Before this, I was a production sound mixer for film and television. I had been doing that for 15 years and I was ready for a change. Just before COVID hit, I decided that this business was doing well enough that I could give up my old job. Then, when COVID hit, everyone and their moms started baking – they’re trapped in the house, they’re isolated, and it became trendy. Right at that moment we had moved to Connecticut and I had outfitted my garage as a workshop, so I had a lot more space and it just blew up at that point. We were trying to keep up with orders and I was hiring people in the midst of a pandemic. So it was a crazy time in early 2020.
So, I have to ask: why Wire Monkey? Where did that name come from?
It’s funny, I’ve had that business name for a really long time. I have always been a bit of a nerd and an audiophile. So, I was making and selling tube preamplifiers and accessories for audio gear. The “wire” comes from electronics in general, and the “monkey” comes from my daughter whom I always called my little monkey.
That’s so cute. You mentioned your daughter a lot; she obviously helped with the business. Does she still?
Yes, she lives with us now in Connecticut and she is our full-time office manager. When the business blew up, I was doing everything and my head was about to explode. I was working 18-hour days manufacturing and making the lames and trying to market them, plus just all the little things involved in trying to build a business. I just could not keep up. My daughter was living in Brooklyn and I wanted to get her out of the city because COVID was getting bad, so she moved in with us and she has been here since. It has been good to have her here with the family.
That is so wonderful. Fortunately you are experiencing the opposite of what a lot of small businesses are experiencing through this pandemic. It’s so hard to see that happening, so I am truly glad for you.
Yeah, thank you. One of the things we did really early on was that we created the Bakers in Knead organization, which is now an official nonprofit 501(c)(3). We did that specifically to help bakers that are struggling through COVID. We had some really big donations and we were able to give away around $500 a week to bakers who would tell us their story, to help them get through this pandemic. We love the baking community, so we try to give back as much as we can.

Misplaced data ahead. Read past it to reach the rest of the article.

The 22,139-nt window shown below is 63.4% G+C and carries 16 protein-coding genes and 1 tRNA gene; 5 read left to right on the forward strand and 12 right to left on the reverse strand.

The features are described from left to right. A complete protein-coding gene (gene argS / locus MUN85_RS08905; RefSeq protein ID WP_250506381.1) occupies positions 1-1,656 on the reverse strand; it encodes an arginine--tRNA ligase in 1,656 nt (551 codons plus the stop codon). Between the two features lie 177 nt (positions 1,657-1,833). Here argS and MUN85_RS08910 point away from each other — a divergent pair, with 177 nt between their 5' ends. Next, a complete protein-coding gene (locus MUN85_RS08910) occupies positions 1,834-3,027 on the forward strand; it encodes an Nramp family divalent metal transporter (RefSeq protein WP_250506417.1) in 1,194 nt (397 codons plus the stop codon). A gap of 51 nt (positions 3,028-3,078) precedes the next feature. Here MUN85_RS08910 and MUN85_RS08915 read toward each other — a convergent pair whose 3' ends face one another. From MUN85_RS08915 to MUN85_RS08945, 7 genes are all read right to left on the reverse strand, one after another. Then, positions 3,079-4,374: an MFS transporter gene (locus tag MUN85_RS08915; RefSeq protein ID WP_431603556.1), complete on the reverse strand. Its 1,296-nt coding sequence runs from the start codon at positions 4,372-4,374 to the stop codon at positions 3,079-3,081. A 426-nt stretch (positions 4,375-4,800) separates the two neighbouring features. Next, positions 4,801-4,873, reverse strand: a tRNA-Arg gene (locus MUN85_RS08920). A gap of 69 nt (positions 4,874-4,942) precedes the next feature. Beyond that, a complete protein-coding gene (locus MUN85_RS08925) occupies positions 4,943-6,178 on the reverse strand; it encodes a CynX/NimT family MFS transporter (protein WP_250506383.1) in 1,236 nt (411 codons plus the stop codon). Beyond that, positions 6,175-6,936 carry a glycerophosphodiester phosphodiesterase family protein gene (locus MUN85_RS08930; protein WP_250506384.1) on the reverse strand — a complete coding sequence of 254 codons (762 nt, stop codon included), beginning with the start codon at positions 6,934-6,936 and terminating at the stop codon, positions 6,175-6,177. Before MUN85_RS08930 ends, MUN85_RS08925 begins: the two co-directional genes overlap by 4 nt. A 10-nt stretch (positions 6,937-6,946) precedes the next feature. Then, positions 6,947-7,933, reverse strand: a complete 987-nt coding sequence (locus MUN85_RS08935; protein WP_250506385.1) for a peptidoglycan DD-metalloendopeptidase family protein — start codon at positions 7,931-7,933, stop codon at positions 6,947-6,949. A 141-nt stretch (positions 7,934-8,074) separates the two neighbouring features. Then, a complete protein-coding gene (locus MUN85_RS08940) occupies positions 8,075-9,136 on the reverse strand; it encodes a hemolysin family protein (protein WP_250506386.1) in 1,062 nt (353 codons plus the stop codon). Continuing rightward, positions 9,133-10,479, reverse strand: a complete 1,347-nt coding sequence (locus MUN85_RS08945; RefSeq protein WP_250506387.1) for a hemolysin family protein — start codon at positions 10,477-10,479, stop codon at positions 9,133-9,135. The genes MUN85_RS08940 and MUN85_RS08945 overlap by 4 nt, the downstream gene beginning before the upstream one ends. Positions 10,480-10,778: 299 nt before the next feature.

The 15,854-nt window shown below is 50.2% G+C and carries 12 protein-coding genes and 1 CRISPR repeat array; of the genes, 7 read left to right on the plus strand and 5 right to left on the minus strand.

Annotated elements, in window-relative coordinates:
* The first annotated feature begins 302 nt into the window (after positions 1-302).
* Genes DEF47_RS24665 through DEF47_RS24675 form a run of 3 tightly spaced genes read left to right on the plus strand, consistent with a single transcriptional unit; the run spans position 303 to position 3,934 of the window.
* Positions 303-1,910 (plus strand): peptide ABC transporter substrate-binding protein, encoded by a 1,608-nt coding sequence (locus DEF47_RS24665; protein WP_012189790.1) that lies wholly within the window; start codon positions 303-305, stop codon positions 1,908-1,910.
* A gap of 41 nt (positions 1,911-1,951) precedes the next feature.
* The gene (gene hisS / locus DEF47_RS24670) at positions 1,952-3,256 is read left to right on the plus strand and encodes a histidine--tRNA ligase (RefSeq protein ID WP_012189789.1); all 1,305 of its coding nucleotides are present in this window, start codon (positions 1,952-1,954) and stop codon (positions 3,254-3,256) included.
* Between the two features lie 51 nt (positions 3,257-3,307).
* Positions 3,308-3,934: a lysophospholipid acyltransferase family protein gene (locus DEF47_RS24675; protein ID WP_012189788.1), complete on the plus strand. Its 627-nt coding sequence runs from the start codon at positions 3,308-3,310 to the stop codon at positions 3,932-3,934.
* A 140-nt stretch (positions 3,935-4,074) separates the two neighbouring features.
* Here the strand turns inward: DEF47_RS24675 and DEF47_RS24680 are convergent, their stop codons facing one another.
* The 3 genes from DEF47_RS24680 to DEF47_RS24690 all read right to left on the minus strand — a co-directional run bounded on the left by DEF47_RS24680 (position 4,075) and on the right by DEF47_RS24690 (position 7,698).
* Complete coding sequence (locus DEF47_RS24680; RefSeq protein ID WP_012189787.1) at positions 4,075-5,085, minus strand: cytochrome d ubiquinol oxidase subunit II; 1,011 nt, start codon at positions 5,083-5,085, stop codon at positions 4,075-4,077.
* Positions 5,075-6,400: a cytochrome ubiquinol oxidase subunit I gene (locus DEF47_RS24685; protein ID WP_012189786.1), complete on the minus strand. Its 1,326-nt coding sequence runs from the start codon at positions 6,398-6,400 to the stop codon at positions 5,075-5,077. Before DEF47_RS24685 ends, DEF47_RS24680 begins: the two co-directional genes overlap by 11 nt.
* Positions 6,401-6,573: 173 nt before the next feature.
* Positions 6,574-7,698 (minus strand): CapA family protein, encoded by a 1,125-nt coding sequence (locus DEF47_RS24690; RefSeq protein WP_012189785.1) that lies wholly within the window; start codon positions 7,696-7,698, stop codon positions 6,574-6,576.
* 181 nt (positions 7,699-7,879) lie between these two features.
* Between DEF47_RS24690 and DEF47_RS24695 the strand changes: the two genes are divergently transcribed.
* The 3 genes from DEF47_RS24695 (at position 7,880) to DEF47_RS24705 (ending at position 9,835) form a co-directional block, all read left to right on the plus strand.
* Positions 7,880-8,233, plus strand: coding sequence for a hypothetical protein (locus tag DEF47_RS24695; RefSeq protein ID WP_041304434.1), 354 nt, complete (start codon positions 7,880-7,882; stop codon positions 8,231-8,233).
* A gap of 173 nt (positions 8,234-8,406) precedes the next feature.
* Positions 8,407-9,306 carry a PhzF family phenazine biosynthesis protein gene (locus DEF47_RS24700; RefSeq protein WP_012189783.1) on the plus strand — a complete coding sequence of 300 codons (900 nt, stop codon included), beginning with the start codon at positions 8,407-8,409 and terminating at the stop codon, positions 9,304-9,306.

That’s amazing, Tyler. You’re doing so much good. And speaking of the online baking community, who inspires you most within that community?
You know, I am inspired by the artists. I’m a little biased because I love the scoring part of it. And it is so fun for me to see. I still do all my own Instagramming and reposting, and I take at least two hours a day just looking through people who tag me in their posts, people do the hashtags #wiremonkeylame, #wiremonkeyshop, and so on.
But I am really inspired by the artists that are doing fun stuff with bread. There will be a lot of the same thing happening and then all of a sudden somebody starts chopping up the bread and making figures out of it, or the trick where they slice the bread and there’s a face inside. It is just fun to see, it is like, wow, bread has now become an art medium. It’s not just about flour, water and salt anymore. And I take a great sense of joy when my tool is in the hands of a baker who is doing all this really creative stuff. It is definitely a source of pride.
I see those same posts and it’s truly amazing what people come up with! That’s so fun. Speaking of which, what has been your favorite part of your journey so far?
Well, again, I like the community. I like the relationships. I have formed relationships with bakers mostly via Instagram, gotten to know them as we DM and we talk about their personal histories and sometimes I get to know them well enough that we video chat and if the pandemic were not on, we probably would have visited people around the world by now. So, I’ve really liked that part of the journey. I also like the design elements; I like to try to think outside the box, give myself restrictions and limitations. Like the Arc lame that came out: I am always about making things as simple as possible.
I have sketchbooks filled with probably 30 different ideas about how to make a small curved lame. And then I finally came up with the thing that I think is elegant, beautiful, simple and so that is fun for me. I like to create. And then I also like to streamline the manufacturing process. The nerdy engineer in me is all about how do we make the product faster while either maintaining the same quality or improving the quality.
We are never thinking about farming it out or how to make it more cheaply. Honestly, it has never been about the money. It is about trying to have a business that is doing things responsibly: paying fair wages, respecting the environment… We do not use plastics. In fact, we take it to the nth degree. The tape that I use in the boxes has vegetable gum glue! We research stuff ad nauseum. I do not want to be one more business on the planet that is contributing to pollution or cheap labor.